Stormy Daniels lawyer says motion to depose Trump "well supported" by law

Stormy Daniels is seeking to make President Trump answer questions under oath. The adult film star claims she had a one-time sexual encounter with him in 2006 and was paid to keep quiet about it. In a motion filed Wednesday morning, her attorney Michael Avenatti asked a federal judge for permission to depose the president and his private attorney Michael Cohen for a period "of no greater than two hours" about a non-disclosure agreement she signed just 11 days before the 2016 election. The aim of the deposition is to determine if the president had a role in the $130,000 payment from Cohen to Daniels. 

Avenatti told "CBS This Morning" Wednesday that the motion relies on U.S. Supreme Court precedent. "It is well founded, it was well thought out, it's incredibly documented," he said. "It's well supported by the law and we're confident in the motion."

Avenatti said he's confident that once they "get to the bottom of this" they will prove that America has been told "a bucket of lies." 

"We want to know the truth about what the president knew, when he knew it and what he did about it as it relates to this agreement. We're gonna test the veracity or the truthfulness of Mr. Cohen's, his attorney's, statements," he said.

The court papers reference the case of Bill Clinton v Paula Jones, which went to the Supreme Court. In that case, the majority concluded that the "Constitution does not offer a sitting President significant protections from potentially distracting civil litigation."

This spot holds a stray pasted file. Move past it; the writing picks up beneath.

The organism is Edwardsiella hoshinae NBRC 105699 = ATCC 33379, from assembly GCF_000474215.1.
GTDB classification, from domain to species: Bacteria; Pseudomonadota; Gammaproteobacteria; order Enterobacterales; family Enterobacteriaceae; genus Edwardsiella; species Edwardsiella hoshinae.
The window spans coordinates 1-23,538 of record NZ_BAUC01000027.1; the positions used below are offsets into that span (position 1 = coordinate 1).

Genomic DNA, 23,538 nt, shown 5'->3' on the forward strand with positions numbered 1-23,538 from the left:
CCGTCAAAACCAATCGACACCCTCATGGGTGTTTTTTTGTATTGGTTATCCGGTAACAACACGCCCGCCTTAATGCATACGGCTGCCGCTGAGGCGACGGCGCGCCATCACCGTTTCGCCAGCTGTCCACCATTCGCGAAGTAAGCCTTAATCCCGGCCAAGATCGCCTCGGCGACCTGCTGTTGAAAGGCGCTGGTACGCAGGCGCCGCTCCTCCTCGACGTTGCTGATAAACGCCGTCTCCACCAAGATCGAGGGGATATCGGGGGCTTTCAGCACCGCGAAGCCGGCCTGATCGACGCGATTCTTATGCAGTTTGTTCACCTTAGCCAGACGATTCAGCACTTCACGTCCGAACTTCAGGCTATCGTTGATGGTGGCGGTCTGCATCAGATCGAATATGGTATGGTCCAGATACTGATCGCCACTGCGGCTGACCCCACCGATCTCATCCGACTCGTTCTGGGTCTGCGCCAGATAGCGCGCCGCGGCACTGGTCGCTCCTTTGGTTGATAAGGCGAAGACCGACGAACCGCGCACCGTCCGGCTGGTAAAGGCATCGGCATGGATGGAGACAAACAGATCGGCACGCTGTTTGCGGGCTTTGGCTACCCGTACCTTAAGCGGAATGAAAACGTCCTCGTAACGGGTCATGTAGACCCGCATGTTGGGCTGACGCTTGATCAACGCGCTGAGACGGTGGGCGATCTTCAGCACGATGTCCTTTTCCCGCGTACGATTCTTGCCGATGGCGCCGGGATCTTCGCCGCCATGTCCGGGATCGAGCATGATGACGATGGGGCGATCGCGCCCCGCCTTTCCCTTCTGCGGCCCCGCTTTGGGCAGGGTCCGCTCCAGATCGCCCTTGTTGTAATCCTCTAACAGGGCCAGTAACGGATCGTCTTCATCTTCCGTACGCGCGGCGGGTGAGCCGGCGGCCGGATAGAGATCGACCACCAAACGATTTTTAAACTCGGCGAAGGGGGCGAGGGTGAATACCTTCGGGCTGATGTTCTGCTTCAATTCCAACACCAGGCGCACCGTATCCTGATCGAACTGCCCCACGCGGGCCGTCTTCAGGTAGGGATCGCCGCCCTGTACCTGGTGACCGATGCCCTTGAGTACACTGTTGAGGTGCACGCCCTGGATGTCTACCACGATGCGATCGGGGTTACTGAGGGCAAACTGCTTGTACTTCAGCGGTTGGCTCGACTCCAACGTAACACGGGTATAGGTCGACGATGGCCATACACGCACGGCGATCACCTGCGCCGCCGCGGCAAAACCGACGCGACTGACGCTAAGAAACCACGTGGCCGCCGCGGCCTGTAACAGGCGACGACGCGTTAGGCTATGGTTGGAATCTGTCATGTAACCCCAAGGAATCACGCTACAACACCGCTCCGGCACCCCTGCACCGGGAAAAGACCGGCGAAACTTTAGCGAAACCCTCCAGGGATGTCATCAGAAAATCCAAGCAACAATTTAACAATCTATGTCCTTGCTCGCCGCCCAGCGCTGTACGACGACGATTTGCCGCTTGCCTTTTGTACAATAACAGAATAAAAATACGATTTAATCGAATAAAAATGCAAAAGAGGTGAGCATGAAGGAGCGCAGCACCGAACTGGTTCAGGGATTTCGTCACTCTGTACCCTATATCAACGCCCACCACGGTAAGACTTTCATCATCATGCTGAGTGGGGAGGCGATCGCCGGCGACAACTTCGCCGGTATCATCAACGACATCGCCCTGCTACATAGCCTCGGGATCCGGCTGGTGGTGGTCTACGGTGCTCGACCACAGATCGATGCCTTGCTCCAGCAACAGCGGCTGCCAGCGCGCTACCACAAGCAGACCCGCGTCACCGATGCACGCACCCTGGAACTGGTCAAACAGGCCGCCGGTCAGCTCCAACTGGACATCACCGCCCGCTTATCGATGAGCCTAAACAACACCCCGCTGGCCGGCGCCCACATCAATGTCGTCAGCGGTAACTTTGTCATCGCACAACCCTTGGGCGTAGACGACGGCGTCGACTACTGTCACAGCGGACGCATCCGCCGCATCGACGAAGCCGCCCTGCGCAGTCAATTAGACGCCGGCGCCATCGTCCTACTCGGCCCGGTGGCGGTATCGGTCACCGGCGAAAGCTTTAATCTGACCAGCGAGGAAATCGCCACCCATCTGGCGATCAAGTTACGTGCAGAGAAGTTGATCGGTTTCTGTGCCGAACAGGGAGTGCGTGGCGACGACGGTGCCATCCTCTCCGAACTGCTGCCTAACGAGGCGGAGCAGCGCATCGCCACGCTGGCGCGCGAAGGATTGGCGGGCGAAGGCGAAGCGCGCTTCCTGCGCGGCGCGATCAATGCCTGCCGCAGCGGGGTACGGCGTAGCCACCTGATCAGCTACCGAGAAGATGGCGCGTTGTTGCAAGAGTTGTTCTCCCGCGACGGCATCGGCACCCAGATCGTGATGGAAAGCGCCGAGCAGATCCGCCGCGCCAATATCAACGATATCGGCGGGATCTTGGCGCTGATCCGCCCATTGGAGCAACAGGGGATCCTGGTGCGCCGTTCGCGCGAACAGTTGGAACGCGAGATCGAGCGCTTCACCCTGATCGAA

"The Supreme Court already decided that a sitting president can be deposed in connection with a civil matter and if that was the law then, it certainly is the law now, it hasn't been overturned," he said. 

The motion also references a meeting on March 21 between lawyers on both sides of the case, during which Avenatti says Mr. Trump's lawyer was unable to answer whether Mr. Trump was a party to the agreement. 

"We raised this motion with the other side and I think one of the things that was significant during that meeting was we asked Mr. Harder, Mr. Trump's attorney, whether Mr. Trump was a party to this agreement and we heard crickets. They don't know. He said they don't know yet whether Mr. Trump was a party to this agreement. How do you not know whether you're a party to an agreement unless you're just trying to make it up as you go along," he said.  

According to Avenatti, a hearing is set for April 30. Asked if he had any trepidation when filing the motion, he replied, "None."